Political views[change | change source]

Acting national police chief Sveinung Sponheim said that the suspected gunman's Internet postings "suggest that he has some political traits directed toward the right, and anti-Muslim views, but whether that was a motivation for the actual act remains to be seen".[40][41] Police have described Breivik as being a right-wing extremist.[42] Breivik described himself as a conservative nationalist. He has been described as a Christian fundamentalist by news sources.[5][43] He is reported to have written many posts on the website "document.no",[41] described by Aftenposten as "Islam-critical and Israel-friendly".[44] He went to meetings of "Documents venner" (Friends of Document), linked with the website.[45] He is was also once a member of the right-wing Progress Party (FrP) and its youth wing FpU. FpU leader Ove Vanebo said Breivik was active early in the 2000s, but he left the party as his viewpoints became more extreme.[46]

Media reports say that Breivik posted comments on the internet saying he is an admirer of Winston Churchill and Max Manus,[47][48] and also of Dutch politician Geert Wilders. Breivik said Wilders' Party for Freedom, is "the only true party for conservatives".[49] Breivik has said he is "pro-gay and pro-Israel".[50] On Twitter he paraphrased utilitarian philosopher John Stuart Mill: "One person with a belief is equal to the force of 100,000 who have only interests."[51] The Norwegian Broadcasting Corporation (NRK) said that Breivik published a 1516-page manifesto, on his anti-multiculturalist and right-wing militant ideologies, on the day of the attacks.[52]

Possible other perpetrator(s)[change | change source]

Several witnesses at the youth camp do not believe there was only one shooter. The police have received descriptions of a second gunman, and are currently checking this information. Due to the uncertainty surrounding these witness descriptions and the chaotic nature of the events the police have, as a matter of precaution, yet to make an official comment on the matter.[53][54] Acting Police Chief Sveinung Sponheim has said that "It's very difficult at this point to say whether he was acting alone or whether he was acting as part of a larger network". [55]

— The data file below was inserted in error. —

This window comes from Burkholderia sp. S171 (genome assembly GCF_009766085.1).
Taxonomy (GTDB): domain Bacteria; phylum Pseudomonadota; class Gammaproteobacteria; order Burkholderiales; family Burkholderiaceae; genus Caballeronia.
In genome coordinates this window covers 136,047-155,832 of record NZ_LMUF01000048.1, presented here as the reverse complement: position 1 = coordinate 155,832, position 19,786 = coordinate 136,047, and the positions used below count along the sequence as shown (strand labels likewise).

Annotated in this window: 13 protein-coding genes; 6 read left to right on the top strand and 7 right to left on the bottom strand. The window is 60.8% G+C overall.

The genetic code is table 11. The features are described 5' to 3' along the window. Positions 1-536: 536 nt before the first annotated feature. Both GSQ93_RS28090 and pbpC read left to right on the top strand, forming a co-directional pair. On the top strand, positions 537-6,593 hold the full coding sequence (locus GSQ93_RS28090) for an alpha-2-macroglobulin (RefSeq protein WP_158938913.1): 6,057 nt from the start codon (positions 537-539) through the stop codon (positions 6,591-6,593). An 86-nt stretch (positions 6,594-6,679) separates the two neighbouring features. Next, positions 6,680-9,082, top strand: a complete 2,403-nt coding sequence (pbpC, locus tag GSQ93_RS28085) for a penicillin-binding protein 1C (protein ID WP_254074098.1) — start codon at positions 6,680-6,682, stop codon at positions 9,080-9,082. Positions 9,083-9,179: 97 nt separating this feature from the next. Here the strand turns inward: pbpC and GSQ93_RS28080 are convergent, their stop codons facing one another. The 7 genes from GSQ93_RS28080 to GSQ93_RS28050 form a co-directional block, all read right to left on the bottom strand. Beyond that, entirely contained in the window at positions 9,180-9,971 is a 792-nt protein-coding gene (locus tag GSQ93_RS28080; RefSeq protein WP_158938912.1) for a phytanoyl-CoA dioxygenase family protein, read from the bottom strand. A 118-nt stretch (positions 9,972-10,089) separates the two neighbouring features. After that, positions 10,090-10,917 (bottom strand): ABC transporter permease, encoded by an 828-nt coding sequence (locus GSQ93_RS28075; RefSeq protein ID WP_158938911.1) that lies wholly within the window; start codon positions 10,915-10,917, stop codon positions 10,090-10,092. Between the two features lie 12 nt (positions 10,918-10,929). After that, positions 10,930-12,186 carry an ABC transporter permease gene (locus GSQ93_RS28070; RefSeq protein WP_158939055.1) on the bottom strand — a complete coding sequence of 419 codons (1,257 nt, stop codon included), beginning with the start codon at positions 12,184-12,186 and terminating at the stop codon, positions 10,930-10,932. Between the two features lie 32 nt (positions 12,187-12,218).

Reactions[change | change source]

Flowers laid in front of Oslo Cathedral the day after the attacks

Domestic[change | change source]

At a press conference on the morning after the attacks, prime minister Jens Stoltenberg called the attack a "national tragedy" and the worst atrocity since World War II.[56] Stoltenberg said that the attack would not hurt the Norwegian democracy, and said the proper answer to the violence was "more democracy, more openness, but not naivety".[57]

Eskil Pedersen of the Workers' Youth League vowed to "return to Utøya" and urged Norway to continue its tradition of openness and tolerance.[58]

King Harald sent his condolences to the victims and their families, and urged unity.[59]

International[change | change source]

The European Union, NATO, the United Nations Security Council, governments and leaders from around the world expressed their condemnation of the attack, condolences, and solidarity with Norway.[60]

References[change | change source]